On December 18th 2012, a firm of UK ‘Wealth’ managers bought just over £17,000 in a Gold ETF via brokers Charles Stanley on my behalf.
Two days later, gold prices plunged, hitting lows not seen since August, after the U.S. Commerce Department reported an unexpectedly robust reading on third quarter U.S. gross domestic product.
As a result of this ‘robust’ outlook, my investment dropped $25 an ounce immediately. But in real terms, the gdp outlook is about as robust as the Zimbabwean dollar. The revision was driven almost entirely by increased inventory accumulation and a jump in federal spending — factors unlikely to be repeated in the final quarter of 2012.
“It’s a nice headline number,” said Nigel Gault, chief United States economist at IHS Global Insight, “but it exaggerates the underlying momentum in the economy. Sustainable improvements in growth are not driven by inventories.” (…is the correct answer).
Furthermore, the figures show that spending by businesses on equipment and software declined by 2.7% in the third quarter – the first decrease since the end of the recession in mid-2009, and a classic symptom of poor investment confidence.
In the greater scheme of things, it doesn’t really matter: once the Q4 data show a softer outlook (and the EU news gets worse) in the New Year, gold will more than recover. (There’s also a seasonal factor here too, in that funds often run down holdings in this kind of business during December).
But as ever, caveat emptor applies: ignorance and stupidity on the part of markets are often just as dangerous as deliberate fixes. These ‘markets which must always decide’ are only motley collections of panicky money-obsessed neurotics. Markets ‘deciding’ is a long way from markets being ‘right'; but that’s just another feature of the many-layered hill of BS that is neocon theory.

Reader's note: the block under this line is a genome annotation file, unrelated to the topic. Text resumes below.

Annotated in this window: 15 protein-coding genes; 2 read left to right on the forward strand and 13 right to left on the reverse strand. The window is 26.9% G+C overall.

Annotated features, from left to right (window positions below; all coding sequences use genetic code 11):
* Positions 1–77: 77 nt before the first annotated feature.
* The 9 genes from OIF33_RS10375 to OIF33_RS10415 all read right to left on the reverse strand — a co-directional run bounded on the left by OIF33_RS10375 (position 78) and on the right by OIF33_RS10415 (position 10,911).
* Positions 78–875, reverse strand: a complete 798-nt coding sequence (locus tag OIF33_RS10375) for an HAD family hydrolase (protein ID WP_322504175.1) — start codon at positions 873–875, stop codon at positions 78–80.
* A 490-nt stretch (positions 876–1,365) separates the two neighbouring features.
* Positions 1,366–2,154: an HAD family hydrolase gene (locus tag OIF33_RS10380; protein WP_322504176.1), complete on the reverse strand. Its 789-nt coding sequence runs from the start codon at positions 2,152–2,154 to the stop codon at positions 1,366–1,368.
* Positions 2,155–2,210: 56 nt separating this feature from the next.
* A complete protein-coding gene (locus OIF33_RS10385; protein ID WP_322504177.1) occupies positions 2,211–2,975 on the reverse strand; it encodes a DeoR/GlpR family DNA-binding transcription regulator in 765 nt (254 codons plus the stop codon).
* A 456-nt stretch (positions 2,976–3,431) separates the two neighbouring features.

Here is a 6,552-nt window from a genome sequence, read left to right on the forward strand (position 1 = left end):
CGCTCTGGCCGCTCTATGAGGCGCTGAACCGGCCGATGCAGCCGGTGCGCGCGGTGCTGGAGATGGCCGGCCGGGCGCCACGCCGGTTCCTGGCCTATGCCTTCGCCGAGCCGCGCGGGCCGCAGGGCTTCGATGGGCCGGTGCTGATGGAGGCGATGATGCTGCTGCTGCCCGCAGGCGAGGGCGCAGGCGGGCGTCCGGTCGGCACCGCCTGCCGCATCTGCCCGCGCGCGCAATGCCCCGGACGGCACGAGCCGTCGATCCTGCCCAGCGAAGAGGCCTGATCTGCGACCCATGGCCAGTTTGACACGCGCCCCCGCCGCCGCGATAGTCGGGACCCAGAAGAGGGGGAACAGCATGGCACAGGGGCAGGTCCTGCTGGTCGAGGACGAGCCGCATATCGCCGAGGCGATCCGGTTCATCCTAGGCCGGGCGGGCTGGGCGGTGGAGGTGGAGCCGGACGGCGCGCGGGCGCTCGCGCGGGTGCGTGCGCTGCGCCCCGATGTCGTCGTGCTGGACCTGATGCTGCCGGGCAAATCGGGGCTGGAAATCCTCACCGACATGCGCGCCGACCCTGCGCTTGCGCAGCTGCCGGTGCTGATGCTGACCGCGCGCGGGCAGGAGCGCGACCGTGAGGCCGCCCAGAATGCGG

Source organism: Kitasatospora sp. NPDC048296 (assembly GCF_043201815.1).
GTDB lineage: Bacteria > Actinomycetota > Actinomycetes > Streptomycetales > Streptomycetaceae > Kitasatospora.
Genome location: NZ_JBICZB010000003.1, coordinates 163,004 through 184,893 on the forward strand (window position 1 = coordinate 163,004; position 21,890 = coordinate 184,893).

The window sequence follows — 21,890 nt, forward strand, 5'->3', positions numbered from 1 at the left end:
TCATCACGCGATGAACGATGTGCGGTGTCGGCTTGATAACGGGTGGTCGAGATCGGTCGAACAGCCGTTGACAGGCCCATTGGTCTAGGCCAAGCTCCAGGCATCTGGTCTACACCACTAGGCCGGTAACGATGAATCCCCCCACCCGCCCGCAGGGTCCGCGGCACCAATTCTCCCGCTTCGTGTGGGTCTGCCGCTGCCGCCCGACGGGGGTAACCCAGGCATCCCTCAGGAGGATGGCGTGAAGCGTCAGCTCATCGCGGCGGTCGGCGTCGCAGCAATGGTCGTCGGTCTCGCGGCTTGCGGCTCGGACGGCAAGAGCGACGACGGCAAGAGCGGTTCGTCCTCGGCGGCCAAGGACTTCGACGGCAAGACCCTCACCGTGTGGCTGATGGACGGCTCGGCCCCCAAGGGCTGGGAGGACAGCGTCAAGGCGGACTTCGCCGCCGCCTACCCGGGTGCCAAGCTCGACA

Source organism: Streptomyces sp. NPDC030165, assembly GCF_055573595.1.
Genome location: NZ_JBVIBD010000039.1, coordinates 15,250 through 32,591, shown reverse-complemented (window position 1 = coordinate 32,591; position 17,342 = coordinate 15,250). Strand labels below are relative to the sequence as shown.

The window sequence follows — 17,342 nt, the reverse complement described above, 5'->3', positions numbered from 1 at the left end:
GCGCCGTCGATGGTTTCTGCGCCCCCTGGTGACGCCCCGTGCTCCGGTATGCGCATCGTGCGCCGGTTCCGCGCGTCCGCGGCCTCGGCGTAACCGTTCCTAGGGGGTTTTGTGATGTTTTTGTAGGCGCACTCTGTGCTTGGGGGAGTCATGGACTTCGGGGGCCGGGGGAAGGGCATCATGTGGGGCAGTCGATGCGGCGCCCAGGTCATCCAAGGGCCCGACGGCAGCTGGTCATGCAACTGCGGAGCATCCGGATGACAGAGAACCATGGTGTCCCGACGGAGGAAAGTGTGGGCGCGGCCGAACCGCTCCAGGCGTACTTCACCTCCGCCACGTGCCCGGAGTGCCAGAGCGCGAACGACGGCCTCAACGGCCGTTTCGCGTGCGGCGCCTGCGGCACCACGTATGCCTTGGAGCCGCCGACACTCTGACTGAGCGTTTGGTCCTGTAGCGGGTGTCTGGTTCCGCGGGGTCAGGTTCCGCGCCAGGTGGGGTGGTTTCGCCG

However, the upbeat report from Commerce makes my nose twitch a little in retrospect. Bureaucratic statisticians lacking even an iota of common sense is all well and good as an explanation, but surely no Federal department is that dumb when it comes to releasing numbers of such apparent import.
On an even less trusting note, I did like the frank, zero-BS accuracy of this output from Zero Hedge yesterday:
‘Finally, we must question the morality of Fed programs that trick people (as if they were Pavlov’s dogs) into behaviors that are adverse to their own long-term best interest. What kind of government entity cajoles savers to spend, when years of under-saving and over-spending have left the consumer in terrible shape? What kind of entity tricks its citizens into paying higher and higher prices to buy stocks? What kind of entity drives the return on retiree’s savings to zero for seven years (2008-2015 and counting) in order to rescue poorly managed banks? Not the kind that should play this large a role in the economy.’
Precisely the same entirely deserved comments apply to the shower we have ‘managing’ things over here in the UK. They should of course be managing things for us (we having paid through the nose for this disaster from the start) but they are, as ever, managing things on behalf of those on their side, with money and/or the capacity to ruin them. This applies as much to Labour vis-a-vis Northern Rock as it does to the Tories over Hackgate and banker bonuses.